Subcutaneous fat is that pinchable, soft-belly layer of body fat in your stomach area. The subcutaneous tissue layer lies directly under the skin and is vital to protecting the muscles and bones whenever we fall or our bodies hit something. The subcutaneous layer is also a passageway for blood vessels and nerves to travel from the skin’s dermis level to the muscles.
Concerned about your fat belly? Too much sodium in your body can make you look bloated and puffy because salt retains water. Aside from hiding the salt shaker and the soy sauce, stay away from processed food and meats because most of these contain sodium, which can make it hard for you when trying to learn how to get rid of tummy fat. Here's now our helpful step by step tutorial on how to get rid of belly fat faster. 

You've heard it before, but it needs to be said again, as at least 70 percent of Americans aren't listening: "Staying up late may make you happy in the moment, but all that sleep you're skipping catches up to you in the form of extra fat around your middle," says Ilyse Schapiro, R.D., a certified nutritionist and co-author of Should I Scoop Out My Bagel? Yes, "me time" is important for your sanity, but "when you're lacking sleep, your body overproduces the appetite-stimulating hormone ghrelin, and under-produces leptin, which tells you when you're full." Getting proper shut-eye — the National Sleep Foundation says seven to nine hours is best, though it varies per person — truly stops unnecessary snacking when you wake up the next day.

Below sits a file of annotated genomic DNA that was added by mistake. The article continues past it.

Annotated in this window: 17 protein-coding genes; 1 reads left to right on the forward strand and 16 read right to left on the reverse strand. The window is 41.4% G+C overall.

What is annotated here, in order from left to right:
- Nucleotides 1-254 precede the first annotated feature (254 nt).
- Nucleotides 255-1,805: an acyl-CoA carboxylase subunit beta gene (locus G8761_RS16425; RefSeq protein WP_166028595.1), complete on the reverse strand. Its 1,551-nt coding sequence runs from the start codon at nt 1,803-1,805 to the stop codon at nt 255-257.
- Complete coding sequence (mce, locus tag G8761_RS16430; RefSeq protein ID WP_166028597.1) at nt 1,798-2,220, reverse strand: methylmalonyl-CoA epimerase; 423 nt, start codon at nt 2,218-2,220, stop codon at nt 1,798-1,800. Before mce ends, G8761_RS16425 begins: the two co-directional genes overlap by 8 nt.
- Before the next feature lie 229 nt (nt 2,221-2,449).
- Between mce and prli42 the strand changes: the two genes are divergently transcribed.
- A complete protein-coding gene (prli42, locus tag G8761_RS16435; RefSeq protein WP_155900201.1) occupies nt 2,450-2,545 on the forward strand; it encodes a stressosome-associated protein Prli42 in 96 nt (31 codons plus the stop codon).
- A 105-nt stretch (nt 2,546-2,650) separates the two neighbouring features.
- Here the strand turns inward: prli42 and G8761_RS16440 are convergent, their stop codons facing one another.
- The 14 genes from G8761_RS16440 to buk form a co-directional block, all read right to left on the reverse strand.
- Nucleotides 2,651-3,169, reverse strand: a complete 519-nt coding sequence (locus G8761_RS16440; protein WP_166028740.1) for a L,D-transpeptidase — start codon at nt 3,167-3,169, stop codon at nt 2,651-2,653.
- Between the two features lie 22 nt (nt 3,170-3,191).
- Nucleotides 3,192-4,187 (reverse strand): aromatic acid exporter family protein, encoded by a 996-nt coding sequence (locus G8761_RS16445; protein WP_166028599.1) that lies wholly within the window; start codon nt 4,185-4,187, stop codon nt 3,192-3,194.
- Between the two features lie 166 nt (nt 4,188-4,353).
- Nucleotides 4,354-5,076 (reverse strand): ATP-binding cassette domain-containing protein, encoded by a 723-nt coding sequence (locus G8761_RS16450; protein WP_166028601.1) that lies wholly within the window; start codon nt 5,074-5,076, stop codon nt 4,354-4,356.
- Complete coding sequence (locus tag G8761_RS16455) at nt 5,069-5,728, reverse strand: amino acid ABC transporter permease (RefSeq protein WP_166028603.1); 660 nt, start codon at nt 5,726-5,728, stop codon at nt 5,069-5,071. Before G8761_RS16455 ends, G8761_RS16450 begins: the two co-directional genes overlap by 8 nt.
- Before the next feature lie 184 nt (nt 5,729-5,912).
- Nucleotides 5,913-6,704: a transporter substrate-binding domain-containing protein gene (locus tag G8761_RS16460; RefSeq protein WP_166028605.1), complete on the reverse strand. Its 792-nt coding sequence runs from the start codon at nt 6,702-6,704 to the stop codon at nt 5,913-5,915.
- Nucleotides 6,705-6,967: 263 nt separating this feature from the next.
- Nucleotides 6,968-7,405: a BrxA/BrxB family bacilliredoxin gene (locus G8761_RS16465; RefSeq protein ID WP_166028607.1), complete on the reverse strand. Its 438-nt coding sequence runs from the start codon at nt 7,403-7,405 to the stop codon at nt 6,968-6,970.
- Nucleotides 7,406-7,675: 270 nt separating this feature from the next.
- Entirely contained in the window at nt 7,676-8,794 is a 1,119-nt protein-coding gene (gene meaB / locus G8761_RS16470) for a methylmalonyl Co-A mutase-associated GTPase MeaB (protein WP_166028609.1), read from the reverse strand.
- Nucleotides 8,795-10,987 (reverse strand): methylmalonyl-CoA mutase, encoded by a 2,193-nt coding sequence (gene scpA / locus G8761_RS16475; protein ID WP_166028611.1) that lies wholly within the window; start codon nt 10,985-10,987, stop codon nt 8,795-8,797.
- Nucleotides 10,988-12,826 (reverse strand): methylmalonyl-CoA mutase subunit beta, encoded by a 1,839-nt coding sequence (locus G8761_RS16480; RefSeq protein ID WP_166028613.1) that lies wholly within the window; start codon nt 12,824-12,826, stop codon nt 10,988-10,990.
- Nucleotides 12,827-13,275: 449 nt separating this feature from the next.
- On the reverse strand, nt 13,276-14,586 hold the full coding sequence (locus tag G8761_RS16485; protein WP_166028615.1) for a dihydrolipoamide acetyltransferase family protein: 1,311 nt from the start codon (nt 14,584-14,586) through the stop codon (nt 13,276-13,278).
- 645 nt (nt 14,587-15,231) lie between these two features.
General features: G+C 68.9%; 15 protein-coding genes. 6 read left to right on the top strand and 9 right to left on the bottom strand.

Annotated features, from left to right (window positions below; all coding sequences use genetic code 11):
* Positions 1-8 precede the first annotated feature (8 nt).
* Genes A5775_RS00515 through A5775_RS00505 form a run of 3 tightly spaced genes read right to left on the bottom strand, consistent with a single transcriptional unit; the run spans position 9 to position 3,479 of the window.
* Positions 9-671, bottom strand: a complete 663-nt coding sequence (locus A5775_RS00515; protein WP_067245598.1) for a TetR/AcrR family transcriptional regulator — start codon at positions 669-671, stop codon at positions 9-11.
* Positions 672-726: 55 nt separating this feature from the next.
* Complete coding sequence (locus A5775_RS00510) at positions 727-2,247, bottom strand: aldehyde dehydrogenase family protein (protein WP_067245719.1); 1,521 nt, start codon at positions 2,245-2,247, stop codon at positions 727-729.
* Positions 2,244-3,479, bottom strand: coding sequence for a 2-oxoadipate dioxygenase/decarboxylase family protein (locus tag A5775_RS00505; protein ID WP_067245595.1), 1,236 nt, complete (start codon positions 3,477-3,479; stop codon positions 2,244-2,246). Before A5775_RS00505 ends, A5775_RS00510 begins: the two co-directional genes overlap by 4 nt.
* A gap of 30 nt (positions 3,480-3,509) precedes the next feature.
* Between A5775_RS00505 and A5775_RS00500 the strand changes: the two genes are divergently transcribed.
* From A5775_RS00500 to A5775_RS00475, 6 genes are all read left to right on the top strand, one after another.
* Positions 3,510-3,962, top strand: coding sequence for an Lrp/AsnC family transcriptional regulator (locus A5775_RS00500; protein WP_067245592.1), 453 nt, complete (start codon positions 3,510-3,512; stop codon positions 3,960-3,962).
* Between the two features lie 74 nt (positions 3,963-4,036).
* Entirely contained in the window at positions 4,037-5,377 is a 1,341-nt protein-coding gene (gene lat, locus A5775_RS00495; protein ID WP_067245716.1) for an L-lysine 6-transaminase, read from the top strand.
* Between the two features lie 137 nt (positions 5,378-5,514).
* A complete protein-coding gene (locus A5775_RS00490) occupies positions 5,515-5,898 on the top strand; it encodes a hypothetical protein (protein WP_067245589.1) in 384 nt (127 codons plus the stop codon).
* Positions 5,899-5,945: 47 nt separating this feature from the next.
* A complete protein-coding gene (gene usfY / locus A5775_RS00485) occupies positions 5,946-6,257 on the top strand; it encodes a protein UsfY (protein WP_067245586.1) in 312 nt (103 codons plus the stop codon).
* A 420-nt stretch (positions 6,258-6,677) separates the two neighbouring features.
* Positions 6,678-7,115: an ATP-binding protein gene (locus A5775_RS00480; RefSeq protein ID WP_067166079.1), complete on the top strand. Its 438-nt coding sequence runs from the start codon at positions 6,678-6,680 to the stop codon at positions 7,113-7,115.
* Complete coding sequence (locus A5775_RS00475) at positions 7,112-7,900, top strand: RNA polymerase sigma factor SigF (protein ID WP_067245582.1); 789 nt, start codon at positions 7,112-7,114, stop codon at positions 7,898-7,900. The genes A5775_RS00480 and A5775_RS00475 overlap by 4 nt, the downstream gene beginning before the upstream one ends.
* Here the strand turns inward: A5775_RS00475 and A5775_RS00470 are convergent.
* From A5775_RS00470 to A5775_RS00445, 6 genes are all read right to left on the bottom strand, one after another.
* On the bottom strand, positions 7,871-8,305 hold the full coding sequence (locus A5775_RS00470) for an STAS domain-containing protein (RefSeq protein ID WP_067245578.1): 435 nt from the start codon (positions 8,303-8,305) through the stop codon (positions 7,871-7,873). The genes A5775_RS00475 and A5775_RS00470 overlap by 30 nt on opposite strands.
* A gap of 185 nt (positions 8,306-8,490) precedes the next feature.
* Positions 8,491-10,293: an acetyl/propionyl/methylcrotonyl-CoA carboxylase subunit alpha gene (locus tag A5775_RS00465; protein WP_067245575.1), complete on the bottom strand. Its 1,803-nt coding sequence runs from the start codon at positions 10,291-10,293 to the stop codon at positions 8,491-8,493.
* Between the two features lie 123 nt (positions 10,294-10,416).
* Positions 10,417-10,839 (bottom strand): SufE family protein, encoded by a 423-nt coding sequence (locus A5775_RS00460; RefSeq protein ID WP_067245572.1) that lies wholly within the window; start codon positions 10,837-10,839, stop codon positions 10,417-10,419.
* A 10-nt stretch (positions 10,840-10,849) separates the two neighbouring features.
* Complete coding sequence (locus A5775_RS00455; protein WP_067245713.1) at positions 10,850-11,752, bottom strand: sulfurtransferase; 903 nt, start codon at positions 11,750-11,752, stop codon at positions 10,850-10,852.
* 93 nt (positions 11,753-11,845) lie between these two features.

Do not try to lose weight too rapidly. Crash diets and diet pills that promise weight loss are usually bad for you and actually don't help keep the weight off in the long run. Resist the urge to take the "easy" way out and instead stick with a healthier lifestyle. This way you lose the weight and improve your health, helping you keep the weight off in a way that won't harm you in the long run.
“Belly fat or abdominal fat is the subcutaneous (which means under the skin) fat that sits around the waist and provides a store of energy, and also protection and heat, for the organs,” says Tarik Belalij, personal trainer and nutritionist at Everyone Active Becontree Leisure Centre. “Small amounts of fat below the skin is normal and healthy, it is the visceral fat, which surrounds the organs that can be the most dangerous type of fat – leading to heart attacks and diabetes.”
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